Kodiak Kreol: Communities of Empire in Early Russian America (Paperback)Gwenn A. Miller (author)
- We can order this
From the 1780s to the 1820s, Kodiak Island, the first capital of Imperial Russia's only overseas colony, was inhabited by indigenous Alutiiq people and colonized by Russians. Together, they established an ethnically mixed "kreol" community. Against the backdrop of the fur trade, the missionary work of the Russian Orthodox Church, and competition among Pacific colonial powers, Gwenn A. Miller brings to light the social, political, and economic patterns of life in the settlement, making clear that Russia's modest colonial effort off the Alaskan coast fully depended on the assistance of Alutiiq people.
In this context, Miller argues, the relationships that developed between Alutiiq women and Russian men were critical keys to the initial success of Russia's North Pacific venture. Although Russia's Alaskan enterprise began some two centuries after other European powers-Spain, England, Holland, and France-started to colonize North America, many aspects of the contacts between Russians and Alutiiq people mirror earlier colonial episodes: adaptation to alien environments, the "discovery" and exploitation of natural resources, complicated relations between indigenous peoples and colonizing Europeans, attempts by an imperial state to moderate those relations, and a web of Christianizing practices. Russia's Pacific colony, however, was founded on the cusp of modernity at the intersection of earlier New World forms of colonization and the bureaucratic age of high empire. Miller's attention to the coexisting intimacy and violence of human connections on Kodiak offers new insights into the nature of colonialism in a little-known American outpost of European imperial power.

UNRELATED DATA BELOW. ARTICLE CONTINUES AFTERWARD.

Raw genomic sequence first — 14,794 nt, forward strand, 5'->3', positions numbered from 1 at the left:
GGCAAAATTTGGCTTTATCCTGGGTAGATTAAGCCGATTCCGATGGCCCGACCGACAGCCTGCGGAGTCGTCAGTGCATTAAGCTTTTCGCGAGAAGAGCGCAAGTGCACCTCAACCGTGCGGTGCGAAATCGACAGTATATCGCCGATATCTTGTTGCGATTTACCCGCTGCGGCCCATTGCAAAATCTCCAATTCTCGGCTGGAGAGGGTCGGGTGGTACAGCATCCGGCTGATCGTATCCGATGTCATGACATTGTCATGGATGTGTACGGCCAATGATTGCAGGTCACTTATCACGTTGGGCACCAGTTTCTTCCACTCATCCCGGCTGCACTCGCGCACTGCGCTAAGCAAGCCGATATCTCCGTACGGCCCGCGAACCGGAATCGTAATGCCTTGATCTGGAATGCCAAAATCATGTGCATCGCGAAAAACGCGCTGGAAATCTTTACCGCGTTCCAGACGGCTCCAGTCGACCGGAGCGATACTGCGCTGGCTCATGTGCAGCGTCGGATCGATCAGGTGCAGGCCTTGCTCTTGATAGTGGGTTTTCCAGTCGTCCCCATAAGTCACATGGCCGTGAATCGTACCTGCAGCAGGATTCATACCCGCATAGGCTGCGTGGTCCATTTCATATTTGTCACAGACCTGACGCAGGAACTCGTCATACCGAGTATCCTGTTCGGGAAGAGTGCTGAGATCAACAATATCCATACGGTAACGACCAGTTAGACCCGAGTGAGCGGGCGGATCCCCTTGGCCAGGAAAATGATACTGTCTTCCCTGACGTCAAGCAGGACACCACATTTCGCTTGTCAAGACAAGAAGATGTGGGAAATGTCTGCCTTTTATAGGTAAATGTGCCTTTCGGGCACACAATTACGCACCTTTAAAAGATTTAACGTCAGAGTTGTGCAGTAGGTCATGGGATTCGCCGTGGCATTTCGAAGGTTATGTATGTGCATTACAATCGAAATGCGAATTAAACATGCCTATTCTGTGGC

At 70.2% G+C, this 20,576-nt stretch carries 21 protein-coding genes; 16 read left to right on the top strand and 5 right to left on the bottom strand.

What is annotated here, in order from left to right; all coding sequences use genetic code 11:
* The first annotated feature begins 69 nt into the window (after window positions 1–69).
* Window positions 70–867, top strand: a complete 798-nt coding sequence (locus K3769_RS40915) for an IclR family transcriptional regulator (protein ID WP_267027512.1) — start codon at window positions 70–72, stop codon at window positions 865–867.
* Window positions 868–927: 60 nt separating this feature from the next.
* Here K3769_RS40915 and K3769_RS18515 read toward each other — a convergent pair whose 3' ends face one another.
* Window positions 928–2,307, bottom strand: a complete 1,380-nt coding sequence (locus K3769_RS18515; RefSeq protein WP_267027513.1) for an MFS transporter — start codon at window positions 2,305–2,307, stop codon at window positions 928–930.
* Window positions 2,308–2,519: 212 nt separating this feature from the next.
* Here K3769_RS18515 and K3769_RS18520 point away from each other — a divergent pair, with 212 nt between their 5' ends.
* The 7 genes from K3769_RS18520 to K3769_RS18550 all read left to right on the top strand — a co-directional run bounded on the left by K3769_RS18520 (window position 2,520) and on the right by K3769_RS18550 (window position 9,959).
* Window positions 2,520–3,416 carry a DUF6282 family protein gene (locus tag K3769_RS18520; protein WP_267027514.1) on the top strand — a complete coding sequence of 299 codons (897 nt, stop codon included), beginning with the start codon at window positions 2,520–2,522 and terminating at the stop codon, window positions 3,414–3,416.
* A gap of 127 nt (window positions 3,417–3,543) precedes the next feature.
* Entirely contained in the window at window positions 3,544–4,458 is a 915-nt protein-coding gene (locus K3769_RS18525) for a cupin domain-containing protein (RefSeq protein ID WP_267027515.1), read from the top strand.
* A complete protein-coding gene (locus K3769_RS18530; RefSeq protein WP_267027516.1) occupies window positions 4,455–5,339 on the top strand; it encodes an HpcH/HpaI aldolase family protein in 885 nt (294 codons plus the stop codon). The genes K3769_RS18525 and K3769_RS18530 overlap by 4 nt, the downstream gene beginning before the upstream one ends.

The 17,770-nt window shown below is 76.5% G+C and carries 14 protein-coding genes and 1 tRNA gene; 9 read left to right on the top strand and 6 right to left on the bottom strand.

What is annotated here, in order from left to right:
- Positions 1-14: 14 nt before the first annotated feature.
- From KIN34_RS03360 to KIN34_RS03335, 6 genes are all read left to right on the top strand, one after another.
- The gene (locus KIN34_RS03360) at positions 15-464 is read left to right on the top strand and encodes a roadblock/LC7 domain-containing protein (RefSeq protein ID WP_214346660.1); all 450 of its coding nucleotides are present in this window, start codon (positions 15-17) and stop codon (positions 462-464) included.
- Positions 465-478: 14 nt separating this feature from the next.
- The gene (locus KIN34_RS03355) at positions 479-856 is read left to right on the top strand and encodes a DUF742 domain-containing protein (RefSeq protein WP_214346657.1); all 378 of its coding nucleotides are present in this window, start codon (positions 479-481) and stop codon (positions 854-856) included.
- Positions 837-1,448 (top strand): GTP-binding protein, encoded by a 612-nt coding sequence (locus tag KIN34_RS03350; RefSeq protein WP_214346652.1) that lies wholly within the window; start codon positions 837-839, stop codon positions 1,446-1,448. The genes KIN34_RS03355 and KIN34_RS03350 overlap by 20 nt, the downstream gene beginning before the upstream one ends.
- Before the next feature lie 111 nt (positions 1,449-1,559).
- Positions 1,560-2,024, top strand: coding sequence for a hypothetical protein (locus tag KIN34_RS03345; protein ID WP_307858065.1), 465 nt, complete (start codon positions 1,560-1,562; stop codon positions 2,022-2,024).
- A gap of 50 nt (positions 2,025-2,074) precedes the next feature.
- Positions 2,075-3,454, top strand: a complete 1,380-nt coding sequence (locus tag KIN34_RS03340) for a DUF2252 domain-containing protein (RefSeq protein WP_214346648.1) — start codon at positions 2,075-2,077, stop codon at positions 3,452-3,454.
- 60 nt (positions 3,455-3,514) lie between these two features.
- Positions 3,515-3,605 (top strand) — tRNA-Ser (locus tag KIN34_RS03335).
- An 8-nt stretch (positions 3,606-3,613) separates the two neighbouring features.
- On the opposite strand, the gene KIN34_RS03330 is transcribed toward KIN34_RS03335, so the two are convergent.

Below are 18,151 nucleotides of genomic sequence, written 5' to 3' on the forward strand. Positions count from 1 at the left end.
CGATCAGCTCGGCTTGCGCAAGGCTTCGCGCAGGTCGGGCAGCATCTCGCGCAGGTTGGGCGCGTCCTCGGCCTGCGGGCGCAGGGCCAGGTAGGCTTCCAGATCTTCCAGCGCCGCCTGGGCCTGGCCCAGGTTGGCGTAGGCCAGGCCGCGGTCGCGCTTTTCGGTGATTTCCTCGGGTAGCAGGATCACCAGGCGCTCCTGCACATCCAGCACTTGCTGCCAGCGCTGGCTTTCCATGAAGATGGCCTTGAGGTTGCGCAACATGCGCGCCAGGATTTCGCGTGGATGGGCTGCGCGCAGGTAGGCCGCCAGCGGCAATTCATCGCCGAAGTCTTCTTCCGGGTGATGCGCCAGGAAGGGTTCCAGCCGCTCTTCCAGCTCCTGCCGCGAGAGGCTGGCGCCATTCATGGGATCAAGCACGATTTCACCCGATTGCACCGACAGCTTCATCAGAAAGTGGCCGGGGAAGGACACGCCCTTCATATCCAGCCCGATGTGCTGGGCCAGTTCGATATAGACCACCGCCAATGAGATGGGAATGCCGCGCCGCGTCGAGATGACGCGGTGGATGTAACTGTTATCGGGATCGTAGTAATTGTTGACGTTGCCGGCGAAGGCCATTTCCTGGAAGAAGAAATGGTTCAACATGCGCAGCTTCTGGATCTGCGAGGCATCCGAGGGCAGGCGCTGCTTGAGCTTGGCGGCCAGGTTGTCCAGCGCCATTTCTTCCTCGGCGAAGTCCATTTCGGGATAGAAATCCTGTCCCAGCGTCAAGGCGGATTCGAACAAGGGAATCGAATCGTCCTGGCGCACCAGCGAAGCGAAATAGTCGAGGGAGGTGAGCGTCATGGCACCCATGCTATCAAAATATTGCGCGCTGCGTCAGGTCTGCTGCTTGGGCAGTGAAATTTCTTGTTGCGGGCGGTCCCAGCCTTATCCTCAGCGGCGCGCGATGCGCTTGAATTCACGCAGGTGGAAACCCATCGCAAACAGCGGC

Publisher: Cornell University Press
Number of pages: 248
Weight: 369 g
Dimensions: 235 x 156 x 14 mm